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The Globe and Mail

In the robo-call scandal, you're an important part of the story

Michael Cole, photographed at his Toronto home on Feb. 29, 2012, received a late-night automated phone call on election day. 'My wife and I were both very annoyed,' he told The Globe.

Fred Lum/Fred Lum/The Globe and Mail

Every day new allegations surface in the so-called robo-call scandal involving Canadians who say they received calls meant to discourage them from voting in last year's federal election.

An important component of the robo-calls story is that many Canadians in several ridings were affected. Elections Canada has received more than 30,000 complaints, especially since the story resurfaced last month.

We wanted to hear your stories. For our callout, we requested contact information and personal stories from people who had received the calls. We've gotten nearly 200 responses, many containing interesting accounts. About 20 per cent of those who contacted us live in Guelph, Ont. – the centre of the allegations so far.

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Last week, reporter Tamara Baluja began to follow up. Her story contained interviews with readers who had reached out to us, including Stephen White, 34, from the Eastern Ontario riding of Northumberland–Quinte West.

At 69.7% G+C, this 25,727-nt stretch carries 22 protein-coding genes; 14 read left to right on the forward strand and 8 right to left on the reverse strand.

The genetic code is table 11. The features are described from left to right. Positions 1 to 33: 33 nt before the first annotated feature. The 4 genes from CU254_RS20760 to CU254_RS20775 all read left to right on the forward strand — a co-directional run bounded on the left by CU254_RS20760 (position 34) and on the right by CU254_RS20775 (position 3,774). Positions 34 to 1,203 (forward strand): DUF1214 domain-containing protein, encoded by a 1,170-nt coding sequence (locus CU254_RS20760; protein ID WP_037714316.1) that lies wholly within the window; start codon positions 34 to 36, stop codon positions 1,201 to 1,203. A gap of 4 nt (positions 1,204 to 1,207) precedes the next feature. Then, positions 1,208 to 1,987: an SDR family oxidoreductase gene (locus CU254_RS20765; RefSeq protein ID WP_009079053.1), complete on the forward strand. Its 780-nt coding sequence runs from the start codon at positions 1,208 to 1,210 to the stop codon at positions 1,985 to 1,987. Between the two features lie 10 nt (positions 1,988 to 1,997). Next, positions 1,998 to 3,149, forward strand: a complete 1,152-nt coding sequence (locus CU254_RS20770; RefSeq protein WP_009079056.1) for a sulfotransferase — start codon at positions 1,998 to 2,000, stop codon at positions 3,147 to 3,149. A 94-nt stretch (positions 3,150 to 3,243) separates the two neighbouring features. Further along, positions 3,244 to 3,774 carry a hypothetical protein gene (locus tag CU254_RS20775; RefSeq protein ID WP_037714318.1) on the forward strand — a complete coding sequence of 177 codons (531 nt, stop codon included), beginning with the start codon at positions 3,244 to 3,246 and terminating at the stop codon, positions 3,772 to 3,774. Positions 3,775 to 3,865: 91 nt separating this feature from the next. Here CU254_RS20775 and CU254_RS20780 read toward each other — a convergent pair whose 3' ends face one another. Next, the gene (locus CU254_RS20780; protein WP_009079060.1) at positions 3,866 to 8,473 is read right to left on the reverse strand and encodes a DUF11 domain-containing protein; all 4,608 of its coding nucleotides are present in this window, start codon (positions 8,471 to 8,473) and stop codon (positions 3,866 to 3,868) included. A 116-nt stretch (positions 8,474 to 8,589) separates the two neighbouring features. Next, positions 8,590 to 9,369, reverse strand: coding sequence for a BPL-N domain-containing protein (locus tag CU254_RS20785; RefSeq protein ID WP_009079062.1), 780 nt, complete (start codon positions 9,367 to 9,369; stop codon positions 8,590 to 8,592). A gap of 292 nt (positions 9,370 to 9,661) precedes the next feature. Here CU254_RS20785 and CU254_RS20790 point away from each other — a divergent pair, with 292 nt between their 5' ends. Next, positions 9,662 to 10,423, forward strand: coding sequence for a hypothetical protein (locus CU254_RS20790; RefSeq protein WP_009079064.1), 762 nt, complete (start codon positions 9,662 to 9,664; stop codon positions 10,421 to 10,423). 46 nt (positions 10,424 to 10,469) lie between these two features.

As Ms. Baluja writes, Mr. White had received a late-night call before the election that annoyed him so much he chose not to vote for the Liberals. It was last week that he started having second thoughts.

"As stated earlier, I immediately decided to not vote for the Liberal candidate who at the time was a strong contender for my vote," Mr. White wrote in his submission to us. "It wasn't until I read the G&M today that something just clicked about that call. I told my wife and she was dumbfounded."

Ms. Baluja and I compiled more responses – all of which had been vetted – and additional information, and graphed it on to a map of Canada. The ridings we know were affected are highlighted, with darker ridings denoting closer vote margins. (I decided that colour scheme would be more effective for this story because only the close elections could be open to a judicial review.)

We've done lots of crowdsourcing before. In a case like this, reading through the responses informs our journalists and gives them ready access to people affected by robo-calls as new allegations surface. It creates a journalistic feedback loop – reporters introduce a story to the public conversation, Canadians talk about it and have their input, which drives more stories. Both The Globe's journalists and our readers are integral to the process.

Some institutions call this kind of practice open journalism. For The Globe, it's just part of how we inform you and keep the conversation going.

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